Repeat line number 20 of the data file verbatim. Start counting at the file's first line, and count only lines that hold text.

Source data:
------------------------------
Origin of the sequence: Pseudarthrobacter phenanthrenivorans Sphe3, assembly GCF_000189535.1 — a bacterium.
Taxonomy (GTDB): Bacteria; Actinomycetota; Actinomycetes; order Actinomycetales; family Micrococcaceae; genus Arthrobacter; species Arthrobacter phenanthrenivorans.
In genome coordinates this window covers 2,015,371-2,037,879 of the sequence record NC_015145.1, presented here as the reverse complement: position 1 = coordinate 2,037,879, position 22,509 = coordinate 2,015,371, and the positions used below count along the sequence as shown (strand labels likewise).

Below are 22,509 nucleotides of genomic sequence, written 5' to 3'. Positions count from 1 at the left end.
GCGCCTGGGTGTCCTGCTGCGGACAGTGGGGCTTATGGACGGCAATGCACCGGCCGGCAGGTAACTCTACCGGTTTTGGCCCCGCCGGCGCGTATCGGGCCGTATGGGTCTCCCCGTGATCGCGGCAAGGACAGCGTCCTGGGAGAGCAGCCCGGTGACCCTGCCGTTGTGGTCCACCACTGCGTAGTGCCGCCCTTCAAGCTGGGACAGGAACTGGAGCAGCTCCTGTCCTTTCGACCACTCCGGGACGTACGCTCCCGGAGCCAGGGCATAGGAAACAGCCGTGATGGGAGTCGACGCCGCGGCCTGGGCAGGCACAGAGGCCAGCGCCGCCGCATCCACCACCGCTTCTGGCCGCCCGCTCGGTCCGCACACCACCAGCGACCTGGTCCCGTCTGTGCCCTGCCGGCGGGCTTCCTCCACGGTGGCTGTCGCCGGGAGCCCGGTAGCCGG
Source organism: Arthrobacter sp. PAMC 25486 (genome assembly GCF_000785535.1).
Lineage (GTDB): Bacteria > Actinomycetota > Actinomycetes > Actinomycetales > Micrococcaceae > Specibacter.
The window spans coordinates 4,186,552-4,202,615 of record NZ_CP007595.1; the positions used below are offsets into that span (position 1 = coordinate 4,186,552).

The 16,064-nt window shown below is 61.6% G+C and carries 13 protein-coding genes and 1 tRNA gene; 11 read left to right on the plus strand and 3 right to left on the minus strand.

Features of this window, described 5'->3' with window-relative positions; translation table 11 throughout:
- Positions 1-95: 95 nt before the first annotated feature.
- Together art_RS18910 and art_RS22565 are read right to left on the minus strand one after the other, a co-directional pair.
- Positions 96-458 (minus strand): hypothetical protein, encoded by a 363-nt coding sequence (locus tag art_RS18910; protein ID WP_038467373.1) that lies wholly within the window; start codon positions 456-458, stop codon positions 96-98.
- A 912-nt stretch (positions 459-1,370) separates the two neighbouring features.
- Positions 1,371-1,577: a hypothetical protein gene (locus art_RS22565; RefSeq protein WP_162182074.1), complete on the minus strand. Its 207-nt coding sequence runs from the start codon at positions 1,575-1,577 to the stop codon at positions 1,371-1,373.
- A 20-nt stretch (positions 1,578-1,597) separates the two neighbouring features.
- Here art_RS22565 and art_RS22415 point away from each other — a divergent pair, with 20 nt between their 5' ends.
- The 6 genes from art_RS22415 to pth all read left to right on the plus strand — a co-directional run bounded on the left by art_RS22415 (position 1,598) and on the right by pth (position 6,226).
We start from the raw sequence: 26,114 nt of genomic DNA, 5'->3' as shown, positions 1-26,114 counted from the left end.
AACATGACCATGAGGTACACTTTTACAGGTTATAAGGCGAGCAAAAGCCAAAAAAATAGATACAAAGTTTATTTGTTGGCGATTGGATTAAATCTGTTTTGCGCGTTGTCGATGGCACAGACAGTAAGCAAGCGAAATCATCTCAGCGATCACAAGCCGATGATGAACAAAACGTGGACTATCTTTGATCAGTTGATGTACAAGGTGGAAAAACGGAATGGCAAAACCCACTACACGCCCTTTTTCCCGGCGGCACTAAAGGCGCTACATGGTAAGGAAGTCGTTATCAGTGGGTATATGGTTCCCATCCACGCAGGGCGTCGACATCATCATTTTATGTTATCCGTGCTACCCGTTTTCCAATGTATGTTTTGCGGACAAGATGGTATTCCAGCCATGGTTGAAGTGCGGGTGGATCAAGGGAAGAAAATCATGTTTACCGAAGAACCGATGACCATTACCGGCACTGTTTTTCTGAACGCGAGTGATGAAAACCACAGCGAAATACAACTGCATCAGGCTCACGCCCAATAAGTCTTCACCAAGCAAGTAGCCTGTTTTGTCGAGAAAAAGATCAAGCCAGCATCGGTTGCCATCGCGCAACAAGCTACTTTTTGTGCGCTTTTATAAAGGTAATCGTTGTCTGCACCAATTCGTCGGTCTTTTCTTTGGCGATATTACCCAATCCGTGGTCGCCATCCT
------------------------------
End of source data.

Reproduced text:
AACATGACCATGAGGTACACTTTTACAGGTTATAAGGCGAGCAAAAGCCAAAAAAATAGATACAAAGTTTATTTGTTGGCGATTGGATTAAATCTGTTTTGCGCGTTGTCGATGGCACAGACAGTAAGCAAGCGAAATCATCTCAGCGATCACAAGCCGATGATGAACAAAACGTGGACTATCTTTGATCAGTTGATGTACAAGGTGGAAAAACGGAATGGCAAAACCCACTACACGCCCTTTTTCCCGGCGGCACTAAAGGCGCTACATGGTAAGGAAGTCGTTATCAGTGGGTATATGGTTCCCATCCACGCAGGGCGTCGACATCATCATTTTATGTTATCCGTGCTACCCGTTTTCCAATGTATGTTTTGCGGACAAGATGGTATTCCAGCCATGGTTGAAGTGCGGGTGGATCAAGGGAAGAAAATCATGTTTACCGAAGAACCGATGACCATTACCGGCACTGTTTTTCTGAACGCGAGTGATGAAAACCACAGCGAAATACAACTGCATCAGGCTCACGCCCAATAAGTCTTCACCAAGCAAGTAGCCTGTTTTGTCGAGAAAAAGATCAAGCCAGCATCGGTTGCCATCGCGCAACAAGCTACTTTTTGTGCGCTTTTATAAAGGTAATCGTTGTCTGCACCAATTCGTCGGTCTTTTCTTTGGCGATATTACCCAATCCGTGGTCGCCATCCT